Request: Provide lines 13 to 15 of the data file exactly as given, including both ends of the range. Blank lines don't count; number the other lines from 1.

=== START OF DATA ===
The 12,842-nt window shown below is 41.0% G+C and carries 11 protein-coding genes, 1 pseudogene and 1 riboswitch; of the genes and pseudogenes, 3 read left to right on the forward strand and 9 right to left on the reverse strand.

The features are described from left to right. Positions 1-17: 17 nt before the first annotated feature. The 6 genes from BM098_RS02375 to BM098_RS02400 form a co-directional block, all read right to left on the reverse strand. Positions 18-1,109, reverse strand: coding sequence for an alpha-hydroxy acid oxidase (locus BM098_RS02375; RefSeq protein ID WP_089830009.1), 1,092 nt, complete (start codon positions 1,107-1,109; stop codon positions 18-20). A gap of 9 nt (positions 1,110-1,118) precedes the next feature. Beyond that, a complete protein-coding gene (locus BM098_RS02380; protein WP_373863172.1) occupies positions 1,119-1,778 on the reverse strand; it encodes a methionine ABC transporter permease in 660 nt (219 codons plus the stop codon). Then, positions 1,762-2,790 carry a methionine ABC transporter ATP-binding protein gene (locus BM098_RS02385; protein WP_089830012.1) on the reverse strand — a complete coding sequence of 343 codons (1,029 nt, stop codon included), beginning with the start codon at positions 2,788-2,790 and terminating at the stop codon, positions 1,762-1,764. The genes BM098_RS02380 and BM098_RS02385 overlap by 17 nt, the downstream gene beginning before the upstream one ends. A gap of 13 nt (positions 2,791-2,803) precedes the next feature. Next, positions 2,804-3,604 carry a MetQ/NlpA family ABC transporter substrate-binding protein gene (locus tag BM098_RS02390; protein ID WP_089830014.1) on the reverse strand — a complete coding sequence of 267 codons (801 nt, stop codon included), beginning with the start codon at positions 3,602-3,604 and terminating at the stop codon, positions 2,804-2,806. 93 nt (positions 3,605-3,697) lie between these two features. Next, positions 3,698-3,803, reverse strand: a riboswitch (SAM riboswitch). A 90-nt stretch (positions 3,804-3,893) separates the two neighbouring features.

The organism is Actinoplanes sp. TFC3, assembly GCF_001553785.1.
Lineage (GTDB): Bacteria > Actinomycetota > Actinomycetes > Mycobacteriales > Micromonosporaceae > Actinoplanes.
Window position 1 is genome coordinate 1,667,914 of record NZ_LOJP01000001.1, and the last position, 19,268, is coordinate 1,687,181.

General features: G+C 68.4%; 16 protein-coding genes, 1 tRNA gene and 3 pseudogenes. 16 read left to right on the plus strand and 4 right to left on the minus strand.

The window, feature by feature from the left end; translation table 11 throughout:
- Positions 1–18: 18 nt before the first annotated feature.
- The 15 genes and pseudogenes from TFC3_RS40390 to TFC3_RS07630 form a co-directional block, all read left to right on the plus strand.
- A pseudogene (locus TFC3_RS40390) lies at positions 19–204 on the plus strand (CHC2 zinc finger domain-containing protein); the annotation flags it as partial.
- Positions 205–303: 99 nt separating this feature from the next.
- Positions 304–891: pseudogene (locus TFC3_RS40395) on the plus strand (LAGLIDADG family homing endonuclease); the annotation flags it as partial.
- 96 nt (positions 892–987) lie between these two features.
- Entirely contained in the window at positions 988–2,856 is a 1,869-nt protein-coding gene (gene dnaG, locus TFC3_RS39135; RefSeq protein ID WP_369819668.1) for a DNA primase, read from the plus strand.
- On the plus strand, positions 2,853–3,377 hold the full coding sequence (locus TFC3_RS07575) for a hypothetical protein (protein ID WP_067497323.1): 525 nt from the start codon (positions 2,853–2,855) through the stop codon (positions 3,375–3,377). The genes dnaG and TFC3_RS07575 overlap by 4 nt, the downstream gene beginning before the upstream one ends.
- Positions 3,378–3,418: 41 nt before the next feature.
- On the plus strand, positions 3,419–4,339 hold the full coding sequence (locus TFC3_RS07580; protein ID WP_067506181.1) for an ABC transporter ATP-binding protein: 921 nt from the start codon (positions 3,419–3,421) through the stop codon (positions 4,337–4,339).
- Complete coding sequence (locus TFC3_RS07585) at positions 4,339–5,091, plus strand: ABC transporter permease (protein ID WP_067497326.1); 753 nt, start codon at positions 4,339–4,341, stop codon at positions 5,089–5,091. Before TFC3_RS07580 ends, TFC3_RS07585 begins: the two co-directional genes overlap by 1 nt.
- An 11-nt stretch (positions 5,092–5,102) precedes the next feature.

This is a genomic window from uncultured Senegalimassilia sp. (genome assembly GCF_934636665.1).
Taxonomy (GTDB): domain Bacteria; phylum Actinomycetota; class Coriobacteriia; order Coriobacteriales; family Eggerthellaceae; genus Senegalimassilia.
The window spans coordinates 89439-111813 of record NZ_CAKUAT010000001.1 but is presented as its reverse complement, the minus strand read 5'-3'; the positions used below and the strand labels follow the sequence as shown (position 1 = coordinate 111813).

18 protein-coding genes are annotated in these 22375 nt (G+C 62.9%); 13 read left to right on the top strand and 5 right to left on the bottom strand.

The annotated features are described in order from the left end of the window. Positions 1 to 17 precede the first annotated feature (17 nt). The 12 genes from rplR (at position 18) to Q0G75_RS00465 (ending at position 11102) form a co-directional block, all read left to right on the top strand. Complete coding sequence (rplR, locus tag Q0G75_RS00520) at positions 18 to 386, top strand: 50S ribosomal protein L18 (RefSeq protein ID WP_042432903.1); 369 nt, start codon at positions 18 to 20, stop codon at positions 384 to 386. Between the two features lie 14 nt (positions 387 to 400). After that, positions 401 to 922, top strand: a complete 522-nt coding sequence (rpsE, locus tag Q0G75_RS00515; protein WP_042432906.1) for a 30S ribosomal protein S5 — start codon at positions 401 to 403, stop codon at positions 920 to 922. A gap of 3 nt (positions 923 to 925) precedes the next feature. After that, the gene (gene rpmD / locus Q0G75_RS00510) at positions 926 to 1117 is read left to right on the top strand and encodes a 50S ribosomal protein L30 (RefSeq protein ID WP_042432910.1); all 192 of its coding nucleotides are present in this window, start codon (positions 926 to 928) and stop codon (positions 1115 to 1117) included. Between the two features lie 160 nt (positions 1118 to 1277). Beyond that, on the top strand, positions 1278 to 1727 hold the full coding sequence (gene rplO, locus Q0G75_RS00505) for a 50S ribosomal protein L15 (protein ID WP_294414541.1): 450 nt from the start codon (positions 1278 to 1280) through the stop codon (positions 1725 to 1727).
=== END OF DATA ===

- 96 nt (positions 892–987) lie between these two features.
- Entirely contained in the window at positions 988–2,856 is a 1,869-nt protein-coding gene (gene dnaG, locus TFC3_RS39135; RefSeq protein ID WP_369819668.1) for a DNA primase, read from the plus strand.
- On the plus strand, positions 2,853–3,377 hold the full coding sequence (locus TFC3_RS07575) for a hypothetical protein (protein ID WP_067497323.1): 525 nt from the start codon (positions 2,853–2,855) through the stop codon (positions 3,375–3,377). The genes dnaG and TFC3_RS07575 overlap by 4 nt, the downstream gene beginning before the upstream one ends.